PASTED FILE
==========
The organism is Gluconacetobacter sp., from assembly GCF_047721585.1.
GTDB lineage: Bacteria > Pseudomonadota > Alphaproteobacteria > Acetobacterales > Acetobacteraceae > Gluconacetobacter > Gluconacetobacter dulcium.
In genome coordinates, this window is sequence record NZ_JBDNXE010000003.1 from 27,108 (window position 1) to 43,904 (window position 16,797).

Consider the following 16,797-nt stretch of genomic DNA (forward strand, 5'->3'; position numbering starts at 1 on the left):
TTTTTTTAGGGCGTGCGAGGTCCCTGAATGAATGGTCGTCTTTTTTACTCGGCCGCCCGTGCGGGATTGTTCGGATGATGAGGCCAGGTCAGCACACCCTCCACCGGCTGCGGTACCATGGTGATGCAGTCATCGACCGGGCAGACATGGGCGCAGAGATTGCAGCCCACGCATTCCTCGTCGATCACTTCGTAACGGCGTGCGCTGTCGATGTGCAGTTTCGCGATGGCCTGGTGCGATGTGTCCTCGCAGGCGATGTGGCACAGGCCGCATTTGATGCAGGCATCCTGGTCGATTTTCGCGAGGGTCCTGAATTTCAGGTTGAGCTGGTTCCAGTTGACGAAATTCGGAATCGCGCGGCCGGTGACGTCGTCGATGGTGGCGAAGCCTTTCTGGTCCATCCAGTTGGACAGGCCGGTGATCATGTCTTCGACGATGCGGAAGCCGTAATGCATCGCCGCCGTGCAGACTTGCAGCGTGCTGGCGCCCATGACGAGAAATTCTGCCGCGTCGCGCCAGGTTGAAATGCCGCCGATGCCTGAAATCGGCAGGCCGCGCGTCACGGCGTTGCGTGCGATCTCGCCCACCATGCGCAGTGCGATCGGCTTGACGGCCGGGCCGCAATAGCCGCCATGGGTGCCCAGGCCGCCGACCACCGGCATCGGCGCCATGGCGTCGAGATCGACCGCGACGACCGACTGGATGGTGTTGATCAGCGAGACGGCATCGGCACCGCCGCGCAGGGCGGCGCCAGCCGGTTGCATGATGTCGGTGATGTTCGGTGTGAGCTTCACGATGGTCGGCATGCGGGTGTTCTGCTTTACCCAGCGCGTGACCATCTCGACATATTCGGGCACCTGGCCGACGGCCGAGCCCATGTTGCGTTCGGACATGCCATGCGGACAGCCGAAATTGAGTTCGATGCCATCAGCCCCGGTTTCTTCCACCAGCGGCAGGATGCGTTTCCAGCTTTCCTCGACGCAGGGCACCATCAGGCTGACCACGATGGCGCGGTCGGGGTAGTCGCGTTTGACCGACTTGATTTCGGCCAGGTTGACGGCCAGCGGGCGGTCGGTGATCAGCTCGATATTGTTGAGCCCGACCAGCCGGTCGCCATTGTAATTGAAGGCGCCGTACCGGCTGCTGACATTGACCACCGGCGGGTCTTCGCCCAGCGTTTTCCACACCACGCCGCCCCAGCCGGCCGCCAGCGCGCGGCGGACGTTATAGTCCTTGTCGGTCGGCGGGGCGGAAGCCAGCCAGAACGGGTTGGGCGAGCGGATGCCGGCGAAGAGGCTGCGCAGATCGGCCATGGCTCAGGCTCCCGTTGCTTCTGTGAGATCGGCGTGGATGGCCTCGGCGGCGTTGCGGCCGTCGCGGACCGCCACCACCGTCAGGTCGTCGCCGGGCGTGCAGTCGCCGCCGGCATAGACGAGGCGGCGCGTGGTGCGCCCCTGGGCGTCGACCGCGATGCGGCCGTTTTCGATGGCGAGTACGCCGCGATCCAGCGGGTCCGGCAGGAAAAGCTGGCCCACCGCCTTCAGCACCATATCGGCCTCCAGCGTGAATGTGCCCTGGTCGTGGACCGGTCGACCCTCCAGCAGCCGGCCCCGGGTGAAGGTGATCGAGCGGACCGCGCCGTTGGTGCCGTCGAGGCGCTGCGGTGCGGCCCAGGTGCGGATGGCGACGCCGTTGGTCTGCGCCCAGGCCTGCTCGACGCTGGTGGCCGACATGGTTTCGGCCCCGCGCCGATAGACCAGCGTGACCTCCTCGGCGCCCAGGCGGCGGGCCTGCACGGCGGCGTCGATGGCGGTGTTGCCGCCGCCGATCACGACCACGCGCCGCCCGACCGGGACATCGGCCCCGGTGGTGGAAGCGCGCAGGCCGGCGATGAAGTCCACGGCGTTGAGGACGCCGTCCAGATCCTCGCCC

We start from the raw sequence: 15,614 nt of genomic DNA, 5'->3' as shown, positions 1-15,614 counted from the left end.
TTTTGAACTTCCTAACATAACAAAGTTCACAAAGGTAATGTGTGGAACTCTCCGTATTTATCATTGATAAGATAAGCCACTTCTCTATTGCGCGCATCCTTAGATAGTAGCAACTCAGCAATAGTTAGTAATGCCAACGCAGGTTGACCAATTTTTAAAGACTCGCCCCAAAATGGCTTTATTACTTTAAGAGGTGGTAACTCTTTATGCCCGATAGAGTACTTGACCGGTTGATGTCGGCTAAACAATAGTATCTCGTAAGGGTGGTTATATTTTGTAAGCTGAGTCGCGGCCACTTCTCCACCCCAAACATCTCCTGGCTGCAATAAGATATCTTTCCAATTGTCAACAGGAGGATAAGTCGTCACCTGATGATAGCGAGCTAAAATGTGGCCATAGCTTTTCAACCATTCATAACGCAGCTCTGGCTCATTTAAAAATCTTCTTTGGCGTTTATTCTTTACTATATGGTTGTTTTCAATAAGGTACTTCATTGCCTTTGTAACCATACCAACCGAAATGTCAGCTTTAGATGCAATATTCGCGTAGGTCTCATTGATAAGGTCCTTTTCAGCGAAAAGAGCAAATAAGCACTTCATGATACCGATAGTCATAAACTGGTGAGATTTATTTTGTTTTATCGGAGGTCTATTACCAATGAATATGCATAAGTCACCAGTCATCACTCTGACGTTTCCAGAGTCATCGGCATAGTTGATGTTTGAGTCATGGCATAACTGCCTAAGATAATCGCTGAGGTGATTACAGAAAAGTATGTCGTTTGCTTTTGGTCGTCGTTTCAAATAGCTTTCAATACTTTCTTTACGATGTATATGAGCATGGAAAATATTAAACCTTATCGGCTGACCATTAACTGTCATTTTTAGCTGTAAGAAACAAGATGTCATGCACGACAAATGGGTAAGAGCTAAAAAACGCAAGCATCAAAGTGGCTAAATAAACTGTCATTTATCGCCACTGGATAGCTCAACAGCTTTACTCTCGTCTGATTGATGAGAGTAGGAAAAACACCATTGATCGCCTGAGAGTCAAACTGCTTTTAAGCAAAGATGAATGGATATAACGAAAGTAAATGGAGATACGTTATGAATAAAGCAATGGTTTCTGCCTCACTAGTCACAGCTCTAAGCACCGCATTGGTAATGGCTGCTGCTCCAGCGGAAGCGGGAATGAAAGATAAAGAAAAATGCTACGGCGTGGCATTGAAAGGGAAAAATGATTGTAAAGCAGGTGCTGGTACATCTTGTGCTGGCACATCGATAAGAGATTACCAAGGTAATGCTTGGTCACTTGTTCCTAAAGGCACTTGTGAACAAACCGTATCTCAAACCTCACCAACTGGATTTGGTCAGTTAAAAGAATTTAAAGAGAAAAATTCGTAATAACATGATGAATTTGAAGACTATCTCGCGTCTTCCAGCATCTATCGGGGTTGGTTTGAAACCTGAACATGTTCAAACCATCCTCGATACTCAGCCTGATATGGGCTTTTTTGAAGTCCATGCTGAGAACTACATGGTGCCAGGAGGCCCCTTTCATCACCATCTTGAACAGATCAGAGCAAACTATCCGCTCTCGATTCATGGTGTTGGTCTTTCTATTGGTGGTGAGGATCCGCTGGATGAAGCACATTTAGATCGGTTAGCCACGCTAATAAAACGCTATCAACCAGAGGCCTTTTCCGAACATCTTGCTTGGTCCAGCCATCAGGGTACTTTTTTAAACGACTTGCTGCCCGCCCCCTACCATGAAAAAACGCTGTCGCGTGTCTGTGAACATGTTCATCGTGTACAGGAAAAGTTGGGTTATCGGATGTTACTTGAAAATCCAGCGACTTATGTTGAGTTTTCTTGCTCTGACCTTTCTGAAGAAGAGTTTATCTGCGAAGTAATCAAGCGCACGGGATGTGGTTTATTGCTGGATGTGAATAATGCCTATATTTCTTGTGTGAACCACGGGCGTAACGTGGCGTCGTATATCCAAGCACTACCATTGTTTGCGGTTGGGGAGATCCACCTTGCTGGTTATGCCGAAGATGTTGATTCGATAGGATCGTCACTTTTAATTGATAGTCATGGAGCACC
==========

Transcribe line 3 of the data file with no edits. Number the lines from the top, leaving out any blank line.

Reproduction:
In genome coordinates, this window is sequence record NZ_JBDNXE010000003.1 from 27,108 (window position 1) to 43,904 (window position 16,797).